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by Ryan McSwain, © 2017
Samantha Cho fidgeted in her new chair in the writers’ room as Katrina Graham started the meeting. Filming wouldn’t commence on the fifth season of Taste of Justice for a few months, and the rest of the studio offices were quiet. The atmosphere felt different here. The show’s popularity meant more pressure from the executives than Samantha was used to on her other jobs. At least the other writers were nice.
Katrina looked her way. “And she’s a little late to this season’s party, but I hope you’ll join me in welcoming Samantha Cho to the Taste of Justice team.” After the other writers applauded politely, she said, “Sam and I got our start together on The Channeler—”
Eddie Valdez and Aaron Brooks finished for her. “Which was recently voted the twenty-seventh best cult television show of all time.” The others laughed.
Katrina rolled with it. “What can I say? Those were the glory days. I’ve been trying to scoop her up since Codex ended its ten-year run. Glad to finally have you in the bullpen, Sam.”
“Thrilled to be here.” Samantha shot an awkward thumbs up. “I just wish it was under better circumstances. I was so sorry to hear about Leslie Adler. We worked together a few times, and she was a special person.”
“A damn shame,” Aaron said. “She was a class act.”
“Truly the best of us.” Chris Jones lifted his Taste of Justice coffee cup. “To Leslie.”
“To Leslie,” the room agreed, toasting their ceramic mugs and plastic bottles.
“This is a good time to remind everyone the studio has grief counseling available if you need it.” Katrina drummed on the table. “I’d like to get through the day without crying, so let’s try and hash out Chris’s script before lunch.”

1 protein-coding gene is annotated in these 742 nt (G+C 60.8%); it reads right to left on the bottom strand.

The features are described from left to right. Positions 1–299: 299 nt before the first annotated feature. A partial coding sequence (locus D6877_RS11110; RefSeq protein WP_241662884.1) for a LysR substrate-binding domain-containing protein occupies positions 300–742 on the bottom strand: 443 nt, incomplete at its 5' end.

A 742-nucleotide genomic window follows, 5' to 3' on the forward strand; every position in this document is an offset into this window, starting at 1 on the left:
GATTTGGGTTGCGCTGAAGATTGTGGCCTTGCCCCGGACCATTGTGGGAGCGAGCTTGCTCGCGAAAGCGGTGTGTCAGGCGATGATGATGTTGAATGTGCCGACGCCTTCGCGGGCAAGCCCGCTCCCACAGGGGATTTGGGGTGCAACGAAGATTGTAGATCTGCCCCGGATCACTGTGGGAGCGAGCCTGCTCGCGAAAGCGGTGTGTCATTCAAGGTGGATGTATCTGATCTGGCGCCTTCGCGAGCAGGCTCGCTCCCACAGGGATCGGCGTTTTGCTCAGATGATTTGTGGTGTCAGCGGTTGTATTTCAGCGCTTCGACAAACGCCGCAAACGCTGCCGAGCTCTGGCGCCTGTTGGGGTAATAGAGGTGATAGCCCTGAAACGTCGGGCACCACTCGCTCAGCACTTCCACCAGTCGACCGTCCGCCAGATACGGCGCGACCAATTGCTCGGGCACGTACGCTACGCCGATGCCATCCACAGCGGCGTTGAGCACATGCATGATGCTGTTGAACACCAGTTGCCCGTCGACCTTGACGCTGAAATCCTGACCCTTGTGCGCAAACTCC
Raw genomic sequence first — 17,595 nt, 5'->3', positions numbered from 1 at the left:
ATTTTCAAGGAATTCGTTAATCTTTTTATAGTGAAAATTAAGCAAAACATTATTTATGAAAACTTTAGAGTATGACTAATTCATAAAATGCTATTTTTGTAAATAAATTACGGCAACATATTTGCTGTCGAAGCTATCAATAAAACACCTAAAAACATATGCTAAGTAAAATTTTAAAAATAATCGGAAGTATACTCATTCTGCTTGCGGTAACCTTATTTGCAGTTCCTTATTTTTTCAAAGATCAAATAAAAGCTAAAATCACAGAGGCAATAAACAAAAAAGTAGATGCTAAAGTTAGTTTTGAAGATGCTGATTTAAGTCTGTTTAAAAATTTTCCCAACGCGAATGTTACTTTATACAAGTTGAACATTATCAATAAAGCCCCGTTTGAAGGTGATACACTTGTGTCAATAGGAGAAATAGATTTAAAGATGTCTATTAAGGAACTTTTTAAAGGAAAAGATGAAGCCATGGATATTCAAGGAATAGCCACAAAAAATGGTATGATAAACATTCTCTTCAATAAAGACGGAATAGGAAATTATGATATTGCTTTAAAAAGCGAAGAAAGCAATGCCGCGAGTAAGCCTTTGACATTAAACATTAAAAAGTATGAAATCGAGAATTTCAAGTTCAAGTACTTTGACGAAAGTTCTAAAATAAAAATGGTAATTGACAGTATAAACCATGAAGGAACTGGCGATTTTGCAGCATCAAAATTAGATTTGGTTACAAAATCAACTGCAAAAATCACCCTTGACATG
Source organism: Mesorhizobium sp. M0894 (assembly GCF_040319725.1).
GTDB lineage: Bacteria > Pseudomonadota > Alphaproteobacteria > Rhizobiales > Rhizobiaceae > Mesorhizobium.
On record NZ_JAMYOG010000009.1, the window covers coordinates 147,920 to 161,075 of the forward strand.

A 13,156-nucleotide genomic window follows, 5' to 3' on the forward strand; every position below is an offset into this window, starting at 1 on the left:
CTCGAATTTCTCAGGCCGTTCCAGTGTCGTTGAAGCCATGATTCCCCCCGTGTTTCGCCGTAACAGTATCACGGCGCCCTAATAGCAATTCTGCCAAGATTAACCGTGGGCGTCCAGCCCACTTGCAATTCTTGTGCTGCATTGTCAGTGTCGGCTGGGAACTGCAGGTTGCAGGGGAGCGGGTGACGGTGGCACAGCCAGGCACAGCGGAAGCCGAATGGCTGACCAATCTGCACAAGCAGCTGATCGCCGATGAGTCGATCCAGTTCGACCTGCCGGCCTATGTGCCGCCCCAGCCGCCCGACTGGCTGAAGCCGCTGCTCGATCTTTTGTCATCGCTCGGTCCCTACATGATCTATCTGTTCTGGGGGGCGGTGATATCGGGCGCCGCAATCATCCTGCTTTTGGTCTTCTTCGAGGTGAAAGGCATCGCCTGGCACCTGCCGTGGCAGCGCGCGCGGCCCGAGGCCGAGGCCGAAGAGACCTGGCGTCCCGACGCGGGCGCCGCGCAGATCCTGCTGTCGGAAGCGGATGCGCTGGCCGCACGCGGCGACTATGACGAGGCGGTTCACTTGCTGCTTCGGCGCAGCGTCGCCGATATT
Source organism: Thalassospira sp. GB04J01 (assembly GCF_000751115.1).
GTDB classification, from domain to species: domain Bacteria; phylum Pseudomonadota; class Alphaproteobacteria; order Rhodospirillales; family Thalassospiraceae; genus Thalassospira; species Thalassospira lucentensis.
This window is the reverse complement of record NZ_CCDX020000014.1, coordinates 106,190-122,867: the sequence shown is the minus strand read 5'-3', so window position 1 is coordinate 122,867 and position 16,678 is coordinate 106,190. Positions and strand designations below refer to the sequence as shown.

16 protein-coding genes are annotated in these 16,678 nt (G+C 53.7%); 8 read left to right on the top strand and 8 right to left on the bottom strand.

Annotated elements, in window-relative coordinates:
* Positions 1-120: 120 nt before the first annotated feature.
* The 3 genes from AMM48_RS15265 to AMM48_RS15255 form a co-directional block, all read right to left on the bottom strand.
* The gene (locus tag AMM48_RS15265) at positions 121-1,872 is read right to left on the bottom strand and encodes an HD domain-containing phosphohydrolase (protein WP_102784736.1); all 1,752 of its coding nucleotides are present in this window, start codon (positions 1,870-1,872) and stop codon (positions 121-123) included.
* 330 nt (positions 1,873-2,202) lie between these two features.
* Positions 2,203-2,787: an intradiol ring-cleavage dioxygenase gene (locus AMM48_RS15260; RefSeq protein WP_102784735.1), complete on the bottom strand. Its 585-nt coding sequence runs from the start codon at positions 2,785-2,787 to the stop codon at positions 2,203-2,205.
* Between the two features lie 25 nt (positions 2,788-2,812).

As they read through another food-themed adventure with Detective Jackie Bledsoe and her informal partner Chef Anton Pepin, Samantha asked herself again what she was doing here. She hated these formulaic, by-the-numbers dramas. The scripts were as creative as a late-season episode of Scooby Doo. But Taste of Justice had a big budget and somehow thrived in the Friday night death slot. After living hand-to-mouth trying to get her own projects off the ground, Samantha could use consistent running water.
Eddie nudged her. “You look like you’re thinking pretty hard. Don’t be afraid to speak up if you’ve got something.”
Acutely aware of everyone’s eyes, Samantha swallowed. “Okay, so what about this scene where Jackie and Anton have the deli manager in the interview room. Just to be more realistic, shouldn’t the guy have his lawyer present?”
The room erupted in laughter. Eddie wiped a tear from his eye. “Hoo boy. Kat wasn’t kidding about your sense of humor.”
Katrina interrupted. “Let’s keep it going, kids. Eyes on the prize.”
Samantha tried to continue, but Katrina ignored her. Two hours later, when they finished running the final scene, Chris asked what everyone thought. To Samantha’s surprise, the other writers loved it.
“Great job on the will-they-or-won’t-they stuff,” Aaron Brooks said. “Of course, we’ll have to edit the kiss out. We can’t let Jackie and Anton do that onscreen yet. Not if we want to reach season seven.”
“That’s easy to fix,” Katrina said. “Loved the gimmick with the cheese. I’ll have to check, but I don’t think we’ve used cheese much lately. We should be able to send this to the lawyers for vetting by tomorrow.”
“Wait a minute,” Samantha said. Everyone else stopped speaking. Her voice cracked as she continued. “I’m not sure it makes sense.”
“What are you talking about?” Eddie said. “It’s a solid hour of forensic drama.”
Samantha rifled through her marked-up copy of the script. “Maybe we could beef up the crime solving a little? You know, have Detective Jackie actually do some deducing?”